New approaches need to be developed for the generation of monodisperse nanoparticles that do not require the use of a size classification procedure. An example of this is a process developed in Japan where very monodispersed gold colloidal nanoparticles with diameters of about 1 nm have been prepared by reduction of metallic salt with UV irradiation in the presence of dendrimers (Esumi et al. 1998). Poly(amidoamine) dendrimers with surface amino groups of higher generations have spherical 3-D structures, which may have an effective protective action for the formation of gold nanoparticles. Although the specific role of dendrimers for the formation of monodispersed nanoparticles has yet to be defined, good monodispersity is thought to come from the complex reaction accompanying the decomposition of dendrimers, which eventually leads to the conversion of solution ions to gold nanoparticles.
Scaleup production is of great interest for nanoparticle synthesis. High energy ball milling, already a commercial high-volume process, as mentioned above, has been instrumental in generating nanoparticles for the preparation of magnetic, structural, and catalytic materials. However, the process produces polydispersed amorphous powder, which requires subsequent partial recrystallization before the powder is consolidated into nanostructured materials. Although gas-phase synthesis is generally a low production rate process (typically in the 100 milligrams per hour range) in research laboratories, higher rates of production (about 20 grams per hour) are being demonstrated at Ångström Laboratory at Uppsala University in Sweden (see Appendix C of this report). Even higher production rates (about 1 kg per hour) are now being achieved commercially. For sol-gel processing, the development of continuous processing techniques based on present knowledge of batch processing has yet to be addressed for economical scaleup production of nanoparticles. Other related sol-gel issues concern the cost of precursors and the recycling of solvent. Overall, sol-gel processing is attractive for commercial scale-up production.
A recent paradigm shift envisioned for optoelectronics and computational devices involves the assembly of molecular or quantum wires (Chidsey and Murray 1986). Large polymeric molecules have been used as nano building blocks for nanoporous molecular sieves, biocompatible materials, optical switching, data processing, and other nonlinear optical components. Chain aggregates of nanoparticles can be considered as polymer-like units with their primary particles composed of a few hundred to a few thousand molecules. Thus, these chain aggregates can be considered "heavy" quantum wires. In fact, nanoparticle chain aggregates have been studied extensively as magnetic materials (Zhang and Manthiram 1997), as reinforced elastomers (Pu et al. 1997), and as additives in concrete (Sabir 1997). These aggregates have been shown to have chemical and mechanical properties different from those of individual primary particles (Friedlander et al. 1998). Depending on the particle size and its compositional material, the bonding force responsible for holding the aggregates together varies from weak van der Waals force for micrometer particles to strong chemical bonds for nanometer particles to very strong magnetic dipolar bonds for nanosized magnetic particles. The mechanical, optical, and electronic transport properties can be varied by controlling the diameter and the monodispersity of the primary particles, the crystalline structure and morphology, aggregate length, interfacial properties, and material purity. These chain aggregates can be formed by allowing agglomeration of nanoparticles generated by any of the synthesis techniques discussed above, with the exception of high energy ball milling, which generates particles with low surface area and high anisotropic morphologies, both of which are detrimental for the formation of chain aggregates. Depending on the magnetic and electric charging properties of the nanoparticles, an external applied magnetic or electric field can be used to control the fractal dimension of aggregates. For optical applications of chain aggregates, lower fractal dimensions (i.e., relatively straight chain aggregates with few branches) are desirable.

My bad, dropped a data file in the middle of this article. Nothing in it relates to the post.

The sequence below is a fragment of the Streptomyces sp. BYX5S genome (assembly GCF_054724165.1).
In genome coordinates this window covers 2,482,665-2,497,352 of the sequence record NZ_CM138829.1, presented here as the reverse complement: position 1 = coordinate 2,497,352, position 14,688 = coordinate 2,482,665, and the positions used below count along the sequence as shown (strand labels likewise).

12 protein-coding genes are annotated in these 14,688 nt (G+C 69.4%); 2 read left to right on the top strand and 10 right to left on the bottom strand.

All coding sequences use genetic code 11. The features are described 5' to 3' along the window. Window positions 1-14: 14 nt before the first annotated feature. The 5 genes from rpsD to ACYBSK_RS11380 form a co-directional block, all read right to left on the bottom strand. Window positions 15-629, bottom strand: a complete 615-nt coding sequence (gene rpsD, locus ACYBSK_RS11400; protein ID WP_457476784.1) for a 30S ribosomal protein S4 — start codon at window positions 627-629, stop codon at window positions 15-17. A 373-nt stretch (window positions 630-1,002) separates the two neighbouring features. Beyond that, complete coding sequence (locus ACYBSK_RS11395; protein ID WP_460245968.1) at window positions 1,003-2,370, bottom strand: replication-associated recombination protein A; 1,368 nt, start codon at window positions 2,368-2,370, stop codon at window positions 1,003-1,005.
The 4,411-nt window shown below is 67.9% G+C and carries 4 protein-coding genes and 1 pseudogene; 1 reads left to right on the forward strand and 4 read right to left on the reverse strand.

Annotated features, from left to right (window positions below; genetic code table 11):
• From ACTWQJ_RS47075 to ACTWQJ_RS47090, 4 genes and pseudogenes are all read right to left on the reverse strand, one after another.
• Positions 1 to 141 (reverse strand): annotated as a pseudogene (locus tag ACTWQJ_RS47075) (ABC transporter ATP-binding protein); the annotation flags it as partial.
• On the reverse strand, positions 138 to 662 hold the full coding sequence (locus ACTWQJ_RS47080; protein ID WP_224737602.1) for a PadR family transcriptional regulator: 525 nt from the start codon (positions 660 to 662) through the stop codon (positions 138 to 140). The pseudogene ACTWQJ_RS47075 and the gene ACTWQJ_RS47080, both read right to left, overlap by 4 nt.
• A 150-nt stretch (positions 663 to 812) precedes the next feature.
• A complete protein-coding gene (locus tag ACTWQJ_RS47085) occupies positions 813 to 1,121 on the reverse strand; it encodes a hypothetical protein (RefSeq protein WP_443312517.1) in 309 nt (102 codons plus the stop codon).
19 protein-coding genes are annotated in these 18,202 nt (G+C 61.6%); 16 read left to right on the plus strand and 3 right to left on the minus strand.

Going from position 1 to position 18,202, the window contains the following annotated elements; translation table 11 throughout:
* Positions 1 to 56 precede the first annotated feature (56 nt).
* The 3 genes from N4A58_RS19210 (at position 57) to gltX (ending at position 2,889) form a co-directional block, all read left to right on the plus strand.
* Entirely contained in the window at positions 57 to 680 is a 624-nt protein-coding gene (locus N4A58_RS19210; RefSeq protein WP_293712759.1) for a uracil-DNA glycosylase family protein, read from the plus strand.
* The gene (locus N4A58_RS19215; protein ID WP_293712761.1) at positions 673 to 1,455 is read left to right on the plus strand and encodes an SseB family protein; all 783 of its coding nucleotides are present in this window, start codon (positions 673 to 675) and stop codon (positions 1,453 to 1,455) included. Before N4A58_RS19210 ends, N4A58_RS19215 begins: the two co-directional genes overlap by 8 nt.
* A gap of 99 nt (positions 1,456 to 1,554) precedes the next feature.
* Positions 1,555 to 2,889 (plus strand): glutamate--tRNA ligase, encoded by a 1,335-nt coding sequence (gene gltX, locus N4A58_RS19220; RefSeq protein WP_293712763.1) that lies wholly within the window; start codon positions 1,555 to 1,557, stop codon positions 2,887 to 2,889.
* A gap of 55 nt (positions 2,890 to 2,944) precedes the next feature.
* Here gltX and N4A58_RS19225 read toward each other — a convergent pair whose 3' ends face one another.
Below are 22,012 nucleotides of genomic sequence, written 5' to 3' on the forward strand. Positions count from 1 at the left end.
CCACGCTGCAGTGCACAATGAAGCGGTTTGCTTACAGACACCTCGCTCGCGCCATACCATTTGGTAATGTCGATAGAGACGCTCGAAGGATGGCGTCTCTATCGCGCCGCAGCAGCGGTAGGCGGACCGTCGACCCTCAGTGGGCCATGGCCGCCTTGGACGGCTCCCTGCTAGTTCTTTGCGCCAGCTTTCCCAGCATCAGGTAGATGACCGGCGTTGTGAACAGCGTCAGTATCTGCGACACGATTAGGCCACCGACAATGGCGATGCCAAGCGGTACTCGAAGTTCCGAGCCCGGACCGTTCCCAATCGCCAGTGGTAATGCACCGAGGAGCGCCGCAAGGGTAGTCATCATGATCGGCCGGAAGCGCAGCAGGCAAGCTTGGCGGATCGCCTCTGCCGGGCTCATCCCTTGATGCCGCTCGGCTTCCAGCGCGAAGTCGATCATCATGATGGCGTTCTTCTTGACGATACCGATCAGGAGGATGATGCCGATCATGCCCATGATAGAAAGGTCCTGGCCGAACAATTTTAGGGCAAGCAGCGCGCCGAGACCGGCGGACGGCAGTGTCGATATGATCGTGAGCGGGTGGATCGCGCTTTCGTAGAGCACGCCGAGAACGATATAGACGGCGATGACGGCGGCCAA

Recent advances in the fabrication of nanometer fibers or tubes offer another form of building blocks for nanostructured materials. An effective way to generate nanometer fibers (or tubes) is based on the use of membrane-template techniques (Martin 1994). Membranes, with nanochannels generated by fission-fragment tracks or by electrochemical etching of aluminum metal, are used as templates for either chemical or electrochemical deposition of conductive polymers (Pathasarathy and Martin 1994), metal (van de Zande et al. 1997), semiconductor (Klein et al. 1993), and other materials for the generation of nanofibers or tubes. Since the nanochannels on membranes are very uniform in size, the diameter and the aspect ratio of the nanofibers (or tubes) synthesized by the membrane-template technique can be precisely controlled. This greatly facilitates the interpretation of optical data and the processing of these fibers (or tubes) into 2-D nanostructured materials (de Heer et al. 1995). Single-crystal semiconductor nanofibers can also be grown catalytically by metalorganic vapor phase epitaxy and laser ablation vapor-liquid-solid techniques (Hiruma et al. 1995; Morales and Lieber 1998). The synthesis of these one-dimensional structures with diameters in the range of 3 to 15 nm holds considerable technological promise for optoelectronic device applications, such as the p-n junctions for light emission at Hitachi Central Research Laboratory in Japan (see Appendix D of this report).
The advent of carbon-based nanotubes has created yet another way to fabricate nanometer fibers and tubes. These nanotubes have been used as templates for the fabrication of carbide and oxide nanotubes (Dai et al. 1995; Kasuga et al. 1998). Synthesis of nanotubes based on BN, BC3 and BC2N have also been reported (Chopra et al. 1995; Miyamoto et al. 1994). These nanotubes potentially possess large third-order optical non-linearity and other unusual properties (Xie and Jiang 1998). Metallic nanofibers synthesized by carbon-nanotube-template techniques are useful in the design of infrared absorption materials. The carbon nanotubes can now be catalytically produced in large quantities and have been used for reinforcement of nanostructural composite materials and concrete (Peigney et al. 1997).